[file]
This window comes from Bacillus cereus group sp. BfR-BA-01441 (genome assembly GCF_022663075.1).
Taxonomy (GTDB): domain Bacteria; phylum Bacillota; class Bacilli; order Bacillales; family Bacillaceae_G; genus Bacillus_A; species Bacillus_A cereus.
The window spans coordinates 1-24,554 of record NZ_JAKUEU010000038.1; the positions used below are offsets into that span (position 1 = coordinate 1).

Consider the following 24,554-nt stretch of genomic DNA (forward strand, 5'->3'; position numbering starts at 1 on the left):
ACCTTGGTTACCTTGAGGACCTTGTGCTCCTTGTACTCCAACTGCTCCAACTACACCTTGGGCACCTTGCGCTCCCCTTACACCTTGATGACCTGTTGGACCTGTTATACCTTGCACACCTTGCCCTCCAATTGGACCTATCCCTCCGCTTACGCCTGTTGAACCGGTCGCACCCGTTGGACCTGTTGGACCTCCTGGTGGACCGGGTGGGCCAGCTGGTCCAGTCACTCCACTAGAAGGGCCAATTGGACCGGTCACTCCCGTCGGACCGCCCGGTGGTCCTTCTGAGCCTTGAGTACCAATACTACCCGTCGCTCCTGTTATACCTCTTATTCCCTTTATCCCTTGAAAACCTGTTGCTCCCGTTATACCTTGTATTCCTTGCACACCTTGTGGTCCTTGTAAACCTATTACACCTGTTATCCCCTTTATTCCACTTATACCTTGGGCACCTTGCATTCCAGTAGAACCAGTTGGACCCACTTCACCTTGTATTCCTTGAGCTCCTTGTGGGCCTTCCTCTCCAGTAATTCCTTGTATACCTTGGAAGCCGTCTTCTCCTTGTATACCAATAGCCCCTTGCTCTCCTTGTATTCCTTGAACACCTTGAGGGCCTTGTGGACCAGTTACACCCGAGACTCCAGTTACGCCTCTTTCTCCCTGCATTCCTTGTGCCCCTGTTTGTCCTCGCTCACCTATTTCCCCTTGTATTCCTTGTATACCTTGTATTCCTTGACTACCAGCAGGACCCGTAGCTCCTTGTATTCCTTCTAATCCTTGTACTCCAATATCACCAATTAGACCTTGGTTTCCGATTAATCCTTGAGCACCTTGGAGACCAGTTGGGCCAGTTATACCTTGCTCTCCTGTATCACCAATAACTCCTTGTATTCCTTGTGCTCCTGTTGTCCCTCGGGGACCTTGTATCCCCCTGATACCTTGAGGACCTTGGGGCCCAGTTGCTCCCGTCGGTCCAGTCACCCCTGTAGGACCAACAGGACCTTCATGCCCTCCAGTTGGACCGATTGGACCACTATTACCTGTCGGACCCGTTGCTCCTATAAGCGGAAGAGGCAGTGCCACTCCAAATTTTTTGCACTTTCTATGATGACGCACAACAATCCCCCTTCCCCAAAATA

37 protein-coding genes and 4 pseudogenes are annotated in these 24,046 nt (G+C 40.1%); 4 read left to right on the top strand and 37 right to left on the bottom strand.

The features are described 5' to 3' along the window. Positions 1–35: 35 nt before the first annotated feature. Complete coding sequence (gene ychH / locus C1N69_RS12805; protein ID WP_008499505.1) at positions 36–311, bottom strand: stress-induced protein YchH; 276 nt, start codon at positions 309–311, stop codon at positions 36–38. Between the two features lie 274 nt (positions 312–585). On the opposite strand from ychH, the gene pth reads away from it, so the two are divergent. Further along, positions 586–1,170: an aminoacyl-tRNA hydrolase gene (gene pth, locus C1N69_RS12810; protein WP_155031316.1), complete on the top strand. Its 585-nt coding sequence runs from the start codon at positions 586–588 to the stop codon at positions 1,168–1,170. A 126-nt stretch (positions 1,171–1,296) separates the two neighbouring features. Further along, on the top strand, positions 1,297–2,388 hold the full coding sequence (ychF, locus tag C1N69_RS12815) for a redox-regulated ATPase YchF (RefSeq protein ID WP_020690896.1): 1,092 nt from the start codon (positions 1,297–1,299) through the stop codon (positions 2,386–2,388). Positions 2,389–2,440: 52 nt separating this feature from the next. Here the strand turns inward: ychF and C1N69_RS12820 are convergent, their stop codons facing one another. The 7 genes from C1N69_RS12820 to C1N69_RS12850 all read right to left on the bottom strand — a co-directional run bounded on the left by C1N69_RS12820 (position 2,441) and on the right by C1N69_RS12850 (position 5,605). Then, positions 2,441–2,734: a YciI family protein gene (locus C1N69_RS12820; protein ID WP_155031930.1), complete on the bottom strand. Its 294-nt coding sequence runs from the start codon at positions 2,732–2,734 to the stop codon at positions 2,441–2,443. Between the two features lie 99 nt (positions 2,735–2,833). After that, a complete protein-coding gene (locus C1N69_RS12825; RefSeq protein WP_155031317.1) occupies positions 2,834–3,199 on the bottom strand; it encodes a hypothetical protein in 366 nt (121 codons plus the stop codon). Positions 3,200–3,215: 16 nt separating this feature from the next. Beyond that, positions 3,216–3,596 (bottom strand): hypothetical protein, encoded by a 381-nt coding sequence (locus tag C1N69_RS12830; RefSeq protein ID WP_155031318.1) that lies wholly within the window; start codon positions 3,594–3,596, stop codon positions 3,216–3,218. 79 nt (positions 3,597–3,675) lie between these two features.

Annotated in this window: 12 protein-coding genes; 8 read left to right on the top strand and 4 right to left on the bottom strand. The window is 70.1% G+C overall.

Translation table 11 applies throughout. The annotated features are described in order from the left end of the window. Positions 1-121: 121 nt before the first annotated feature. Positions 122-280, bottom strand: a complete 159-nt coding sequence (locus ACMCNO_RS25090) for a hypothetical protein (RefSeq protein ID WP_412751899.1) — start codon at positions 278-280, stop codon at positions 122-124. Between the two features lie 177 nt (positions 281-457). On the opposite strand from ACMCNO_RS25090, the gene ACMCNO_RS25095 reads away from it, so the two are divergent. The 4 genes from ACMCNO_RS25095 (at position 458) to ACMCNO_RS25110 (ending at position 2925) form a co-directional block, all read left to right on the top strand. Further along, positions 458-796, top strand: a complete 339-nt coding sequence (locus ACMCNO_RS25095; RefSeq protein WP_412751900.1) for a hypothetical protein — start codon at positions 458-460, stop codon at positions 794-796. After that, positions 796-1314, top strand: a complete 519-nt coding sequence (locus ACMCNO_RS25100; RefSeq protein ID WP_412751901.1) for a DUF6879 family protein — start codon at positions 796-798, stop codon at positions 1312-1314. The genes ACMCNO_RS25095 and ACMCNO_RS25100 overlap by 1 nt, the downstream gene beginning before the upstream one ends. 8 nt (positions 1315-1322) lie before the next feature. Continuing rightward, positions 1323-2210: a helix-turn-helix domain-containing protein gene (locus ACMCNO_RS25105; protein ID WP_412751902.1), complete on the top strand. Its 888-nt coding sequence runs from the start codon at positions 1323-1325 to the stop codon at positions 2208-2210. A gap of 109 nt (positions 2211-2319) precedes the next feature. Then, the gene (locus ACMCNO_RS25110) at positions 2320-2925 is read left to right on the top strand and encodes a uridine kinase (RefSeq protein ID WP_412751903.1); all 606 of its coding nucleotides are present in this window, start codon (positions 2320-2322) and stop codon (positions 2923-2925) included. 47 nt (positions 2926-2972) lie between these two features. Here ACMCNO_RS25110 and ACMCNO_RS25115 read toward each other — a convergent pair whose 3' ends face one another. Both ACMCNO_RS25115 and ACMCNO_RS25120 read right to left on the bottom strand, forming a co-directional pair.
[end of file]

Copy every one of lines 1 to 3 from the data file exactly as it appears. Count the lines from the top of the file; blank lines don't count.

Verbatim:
This window comes from Bacillus cereus group sp. BfR-BA-01441 (genome assembly GCF_022663075.1).
Taxonomy (GTDB): domain Bacteria; phylum Bacillota; class Bacilli; order Bacillales; family Bacillaceae_G; genus Bacillus_A; species Bacillus_A cereus.
The window spans coordinates 1-24,554 of record NZ_JAKUEU010000038.1; the positions used below are offsets into that span (position 1 = coordinate 1).